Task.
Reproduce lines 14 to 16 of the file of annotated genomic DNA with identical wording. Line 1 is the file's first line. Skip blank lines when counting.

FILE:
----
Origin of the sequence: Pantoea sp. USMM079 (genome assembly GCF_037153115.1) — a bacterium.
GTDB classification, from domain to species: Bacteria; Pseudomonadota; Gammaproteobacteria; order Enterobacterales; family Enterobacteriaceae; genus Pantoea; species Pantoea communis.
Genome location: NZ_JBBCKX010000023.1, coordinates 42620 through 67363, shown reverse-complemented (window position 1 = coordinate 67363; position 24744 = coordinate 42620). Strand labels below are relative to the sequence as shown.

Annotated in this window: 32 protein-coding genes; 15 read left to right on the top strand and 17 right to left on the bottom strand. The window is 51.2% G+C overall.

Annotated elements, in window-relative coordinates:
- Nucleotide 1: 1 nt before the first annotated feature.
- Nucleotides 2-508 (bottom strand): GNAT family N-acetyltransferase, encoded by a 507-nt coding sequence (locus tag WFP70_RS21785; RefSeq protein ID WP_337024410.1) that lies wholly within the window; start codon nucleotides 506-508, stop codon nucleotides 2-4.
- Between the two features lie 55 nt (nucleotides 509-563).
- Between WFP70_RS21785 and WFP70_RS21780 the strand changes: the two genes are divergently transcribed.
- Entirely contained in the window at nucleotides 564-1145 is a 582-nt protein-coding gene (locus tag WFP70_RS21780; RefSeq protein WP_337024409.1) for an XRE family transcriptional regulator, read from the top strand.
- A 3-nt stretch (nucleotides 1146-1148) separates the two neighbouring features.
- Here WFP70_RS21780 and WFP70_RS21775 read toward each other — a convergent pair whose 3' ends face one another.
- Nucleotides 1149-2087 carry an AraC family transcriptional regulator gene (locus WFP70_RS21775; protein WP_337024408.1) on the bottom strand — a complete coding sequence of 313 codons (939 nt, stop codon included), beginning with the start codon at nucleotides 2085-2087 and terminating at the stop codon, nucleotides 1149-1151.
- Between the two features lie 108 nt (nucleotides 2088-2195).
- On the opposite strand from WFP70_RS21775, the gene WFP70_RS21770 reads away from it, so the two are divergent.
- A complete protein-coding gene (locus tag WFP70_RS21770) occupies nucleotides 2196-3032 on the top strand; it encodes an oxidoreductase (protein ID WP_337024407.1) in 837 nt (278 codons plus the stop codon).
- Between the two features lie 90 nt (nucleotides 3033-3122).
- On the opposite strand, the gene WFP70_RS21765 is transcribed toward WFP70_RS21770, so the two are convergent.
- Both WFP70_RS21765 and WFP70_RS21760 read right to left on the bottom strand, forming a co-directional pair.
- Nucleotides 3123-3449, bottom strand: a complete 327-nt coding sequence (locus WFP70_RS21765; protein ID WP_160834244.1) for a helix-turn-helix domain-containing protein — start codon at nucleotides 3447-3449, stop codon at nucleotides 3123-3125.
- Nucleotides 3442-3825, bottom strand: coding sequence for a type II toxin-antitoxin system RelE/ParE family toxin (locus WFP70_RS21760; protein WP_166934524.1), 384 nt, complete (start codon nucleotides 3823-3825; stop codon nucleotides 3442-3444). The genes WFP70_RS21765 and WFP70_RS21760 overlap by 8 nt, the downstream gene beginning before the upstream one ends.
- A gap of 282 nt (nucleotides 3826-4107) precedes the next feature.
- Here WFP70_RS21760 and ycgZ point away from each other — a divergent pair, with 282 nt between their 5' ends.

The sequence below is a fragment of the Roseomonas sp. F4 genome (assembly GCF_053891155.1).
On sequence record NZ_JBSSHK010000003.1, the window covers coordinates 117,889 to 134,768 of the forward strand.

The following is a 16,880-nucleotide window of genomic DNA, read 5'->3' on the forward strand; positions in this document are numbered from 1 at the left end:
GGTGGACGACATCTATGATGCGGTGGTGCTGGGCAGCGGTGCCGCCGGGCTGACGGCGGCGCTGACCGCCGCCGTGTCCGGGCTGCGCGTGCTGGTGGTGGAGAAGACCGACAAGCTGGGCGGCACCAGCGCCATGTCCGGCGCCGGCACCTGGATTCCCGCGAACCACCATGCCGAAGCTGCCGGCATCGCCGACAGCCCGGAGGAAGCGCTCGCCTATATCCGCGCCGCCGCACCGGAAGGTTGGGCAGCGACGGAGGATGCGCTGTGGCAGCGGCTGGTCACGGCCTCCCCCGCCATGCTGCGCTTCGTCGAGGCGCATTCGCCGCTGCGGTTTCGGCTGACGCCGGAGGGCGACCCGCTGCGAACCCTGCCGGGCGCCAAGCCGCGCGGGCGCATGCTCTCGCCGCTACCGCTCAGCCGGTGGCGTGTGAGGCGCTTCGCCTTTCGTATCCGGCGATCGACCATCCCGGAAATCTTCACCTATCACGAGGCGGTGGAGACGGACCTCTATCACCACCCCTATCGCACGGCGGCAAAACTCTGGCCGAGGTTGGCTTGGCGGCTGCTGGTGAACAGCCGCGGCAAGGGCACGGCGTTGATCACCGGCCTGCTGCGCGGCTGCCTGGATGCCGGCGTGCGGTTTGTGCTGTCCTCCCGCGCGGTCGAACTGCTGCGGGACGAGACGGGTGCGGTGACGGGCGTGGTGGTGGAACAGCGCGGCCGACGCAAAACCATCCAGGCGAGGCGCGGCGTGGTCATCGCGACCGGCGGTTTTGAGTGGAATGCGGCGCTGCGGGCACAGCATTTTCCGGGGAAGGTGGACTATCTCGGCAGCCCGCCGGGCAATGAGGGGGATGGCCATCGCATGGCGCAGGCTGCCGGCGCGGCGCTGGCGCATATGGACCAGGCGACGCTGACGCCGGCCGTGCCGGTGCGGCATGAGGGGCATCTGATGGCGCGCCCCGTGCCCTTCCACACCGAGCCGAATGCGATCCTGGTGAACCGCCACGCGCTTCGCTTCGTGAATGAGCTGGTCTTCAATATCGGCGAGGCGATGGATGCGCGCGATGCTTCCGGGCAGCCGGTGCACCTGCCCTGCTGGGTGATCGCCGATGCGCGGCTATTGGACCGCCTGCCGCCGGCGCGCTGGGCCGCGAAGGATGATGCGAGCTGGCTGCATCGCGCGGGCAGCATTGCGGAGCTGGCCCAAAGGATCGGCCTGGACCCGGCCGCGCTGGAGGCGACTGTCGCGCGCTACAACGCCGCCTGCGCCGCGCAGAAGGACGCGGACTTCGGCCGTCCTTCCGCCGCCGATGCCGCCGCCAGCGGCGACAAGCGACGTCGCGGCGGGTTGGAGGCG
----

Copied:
- Between the two features lie 108 nt (nucleotides 2088-2195).
- On the opposite strand from WFP70_RS21775, the gene WFP70_RS21770 reads away from it, so the two are divergent.
- A complete protein-coding gene (locus tag WFP70_RS21770) occupies nucleotides 2196-3032 on the top strand; it encodes an oxidoreductase (protein ID WP_337024407.1) in 837 nt (278 codons plus the stop codon).